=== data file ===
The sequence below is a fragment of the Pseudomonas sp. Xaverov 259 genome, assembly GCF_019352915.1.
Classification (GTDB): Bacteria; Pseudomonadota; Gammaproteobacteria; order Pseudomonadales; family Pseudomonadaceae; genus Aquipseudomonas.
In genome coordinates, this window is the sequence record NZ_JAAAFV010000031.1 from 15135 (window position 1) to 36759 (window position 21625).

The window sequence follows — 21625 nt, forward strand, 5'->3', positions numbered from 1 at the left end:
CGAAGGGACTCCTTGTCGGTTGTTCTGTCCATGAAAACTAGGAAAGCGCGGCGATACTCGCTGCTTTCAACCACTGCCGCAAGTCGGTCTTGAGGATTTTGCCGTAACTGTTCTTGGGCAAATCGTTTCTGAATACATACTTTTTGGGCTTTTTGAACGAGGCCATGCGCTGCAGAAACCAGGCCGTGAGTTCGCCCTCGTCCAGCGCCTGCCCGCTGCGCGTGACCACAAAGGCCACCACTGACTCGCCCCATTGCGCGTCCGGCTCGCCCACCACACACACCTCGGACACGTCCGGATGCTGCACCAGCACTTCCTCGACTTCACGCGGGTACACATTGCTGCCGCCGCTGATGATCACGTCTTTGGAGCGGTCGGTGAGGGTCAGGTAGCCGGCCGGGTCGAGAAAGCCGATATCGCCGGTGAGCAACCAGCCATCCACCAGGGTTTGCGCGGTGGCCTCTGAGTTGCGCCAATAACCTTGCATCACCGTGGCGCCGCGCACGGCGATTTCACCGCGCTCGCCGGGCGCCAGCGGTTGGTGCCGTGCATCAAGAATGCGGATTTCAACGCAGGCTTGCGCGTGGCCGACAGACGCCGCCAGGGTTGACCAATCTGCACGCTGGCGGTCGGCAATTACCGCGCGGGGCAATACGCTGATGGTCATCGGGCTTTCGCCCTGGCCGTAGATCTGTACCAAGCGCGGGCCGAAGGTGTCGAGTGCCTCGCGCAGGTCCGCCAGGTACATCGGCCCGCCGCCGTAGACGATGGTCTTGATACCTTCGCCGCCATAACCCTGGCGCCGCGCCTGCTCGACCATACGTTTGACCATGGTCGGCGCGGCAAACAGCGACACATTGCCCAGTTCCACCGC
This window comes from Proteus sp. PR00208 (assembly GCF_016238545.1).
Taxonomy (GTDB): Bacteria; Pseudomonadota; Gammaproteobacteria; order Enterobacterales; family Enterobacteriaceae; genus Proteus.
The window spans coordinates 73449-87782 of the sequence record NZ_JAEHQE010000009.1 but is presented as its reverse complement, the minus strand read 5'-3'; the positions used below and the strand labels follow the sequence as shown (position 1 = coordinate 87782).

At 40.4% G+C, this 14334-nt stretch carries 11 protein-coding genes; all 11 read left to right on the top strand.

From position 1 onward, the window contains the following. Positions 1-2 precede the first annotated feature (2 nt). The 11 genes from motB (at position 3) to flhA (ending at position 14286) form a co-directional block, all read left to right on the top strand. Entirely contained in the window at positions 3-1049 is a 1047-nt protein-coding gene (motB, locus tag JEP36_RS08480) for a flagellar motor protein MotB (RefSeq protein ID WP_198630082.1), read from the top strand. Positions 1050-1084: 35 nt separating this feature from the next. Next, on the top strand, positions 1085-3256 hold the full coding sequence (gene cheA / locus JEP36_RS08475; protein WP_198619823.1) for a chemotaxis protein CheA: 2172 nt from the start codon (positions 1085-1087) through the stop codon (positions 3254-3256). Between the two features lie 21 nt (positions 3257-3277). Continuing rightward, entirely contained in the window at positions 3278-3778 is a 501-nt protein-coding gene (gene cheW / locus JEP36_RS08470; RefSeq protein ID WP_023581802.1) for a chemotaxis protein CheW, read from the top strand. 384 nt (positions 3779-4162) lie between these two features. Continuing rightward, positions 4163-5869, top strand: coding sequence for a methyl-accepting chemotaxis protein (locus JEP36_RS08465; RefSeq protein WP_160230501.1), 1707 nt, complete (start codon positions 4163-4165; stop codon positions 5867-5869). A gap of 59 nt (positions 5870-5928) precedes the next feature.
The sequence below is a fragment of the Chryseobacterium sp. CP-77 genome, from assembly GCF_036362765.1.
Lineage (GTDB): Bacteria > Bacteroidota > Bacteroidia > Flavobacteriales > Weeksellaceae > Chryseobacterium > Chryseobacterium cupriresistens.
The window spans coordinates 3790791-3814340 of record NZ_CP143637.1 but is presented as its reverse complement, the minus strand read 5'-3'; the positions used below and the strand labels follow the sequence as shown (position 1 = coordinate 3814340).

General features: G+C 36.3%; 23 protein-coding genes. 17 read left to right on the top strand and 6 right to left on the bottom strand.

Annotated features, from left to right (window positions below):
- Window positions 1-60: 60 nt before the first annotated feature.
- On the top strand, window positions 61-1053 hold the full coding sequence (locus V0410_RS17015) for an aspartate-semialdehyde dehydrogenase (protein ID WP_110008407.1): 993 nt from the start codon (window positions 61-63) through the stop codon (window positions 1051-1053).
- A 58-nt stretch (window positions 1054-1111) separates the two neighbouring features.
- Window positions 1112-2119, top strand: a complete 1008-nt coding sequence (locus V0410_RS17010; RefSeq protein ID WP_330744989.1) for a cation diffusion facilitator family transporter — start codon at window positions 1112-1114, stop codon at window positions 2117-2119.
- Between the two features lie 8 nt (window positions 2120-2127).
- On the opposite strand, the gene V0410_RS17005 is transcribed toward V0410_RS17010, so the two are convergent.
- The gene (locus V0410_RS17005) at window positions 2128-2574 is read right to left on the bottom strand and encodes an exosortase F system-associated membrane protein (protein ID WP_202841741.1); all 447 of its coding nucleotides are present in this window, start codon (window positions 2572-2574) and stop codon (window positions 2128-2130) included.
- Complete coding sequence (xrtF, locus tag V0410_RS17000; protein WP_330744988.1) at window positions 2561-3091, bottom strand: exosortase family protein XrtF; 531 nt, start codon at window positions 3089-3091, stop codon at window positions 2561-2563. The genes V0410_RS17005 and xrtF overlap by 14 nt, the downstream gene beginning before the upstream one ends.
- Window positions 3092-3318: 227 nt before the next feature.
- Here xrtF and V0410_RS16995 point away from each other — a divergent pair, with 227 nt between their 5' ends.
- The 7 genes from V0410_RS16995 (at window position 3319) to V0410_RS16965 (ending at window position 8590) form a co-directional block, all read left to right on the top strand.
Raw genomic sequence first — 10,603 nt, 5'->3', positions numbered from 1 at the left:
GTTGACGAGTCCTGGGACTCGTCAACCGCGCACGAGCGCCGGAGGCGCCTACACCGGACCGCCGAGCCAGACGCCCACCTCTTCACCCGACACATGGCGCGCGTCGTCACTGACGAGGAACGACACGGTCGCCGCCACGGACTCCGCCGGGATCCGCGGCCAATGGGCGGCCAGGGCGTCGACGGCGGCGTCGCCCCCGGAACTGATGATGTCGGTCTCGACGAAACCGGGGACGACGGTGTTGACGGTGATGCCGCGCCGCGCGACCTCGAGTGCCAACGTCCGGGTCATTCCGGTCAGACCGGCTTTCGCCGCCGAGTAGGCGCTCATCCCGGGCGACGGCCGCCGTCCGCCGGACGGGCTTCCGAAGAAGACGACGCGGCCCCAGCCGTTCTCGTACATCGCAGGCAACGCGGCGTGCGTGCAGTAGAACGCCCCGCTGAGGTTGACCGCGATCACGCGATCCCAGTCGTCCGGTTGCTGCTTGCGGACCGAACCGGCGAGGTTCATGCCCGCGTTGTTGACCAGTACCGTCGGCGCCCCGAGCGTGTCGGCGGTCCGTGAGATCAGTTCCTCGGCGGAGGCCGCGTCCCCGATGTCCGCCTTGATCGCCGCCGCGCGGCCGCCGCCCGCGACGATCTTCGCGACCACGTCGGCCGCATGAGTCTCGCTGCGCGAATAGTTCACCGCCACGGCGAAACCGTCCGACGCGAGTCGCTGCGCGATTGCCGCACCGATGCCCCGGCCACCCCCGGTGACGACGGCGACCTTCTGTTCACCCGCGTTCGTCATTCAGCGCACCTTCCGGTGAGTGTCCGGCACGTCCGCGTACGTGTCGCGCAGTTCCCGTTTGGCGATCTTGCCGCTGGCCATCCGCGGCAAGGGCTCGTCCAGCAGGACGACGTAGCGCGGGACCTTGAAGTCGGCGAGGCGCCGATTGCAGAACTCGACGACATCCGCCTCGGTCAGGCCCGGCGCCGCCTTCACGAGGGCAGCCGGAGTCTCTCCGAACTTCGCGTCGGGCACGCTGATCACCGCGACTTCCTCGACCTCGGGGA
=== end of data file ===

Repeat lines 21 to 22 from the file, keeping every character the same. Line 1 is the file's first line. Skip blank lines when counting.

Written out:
- On the opposite strand, the gene V0410_RS17005 is transcribed toward V0410_RS17010, so the two are convergent.
- The gene (locus V0410_RS17005) at window positions 2128-2574 is read right to left on the bottom strand and encodes an exosortase F system-associated membrane protein (protein ID WP_202841741.1); all 447 of its coding nucleotides are present in this window, start codon (window positions 2572-2574) and stop codon (window positions 2128-2130) included.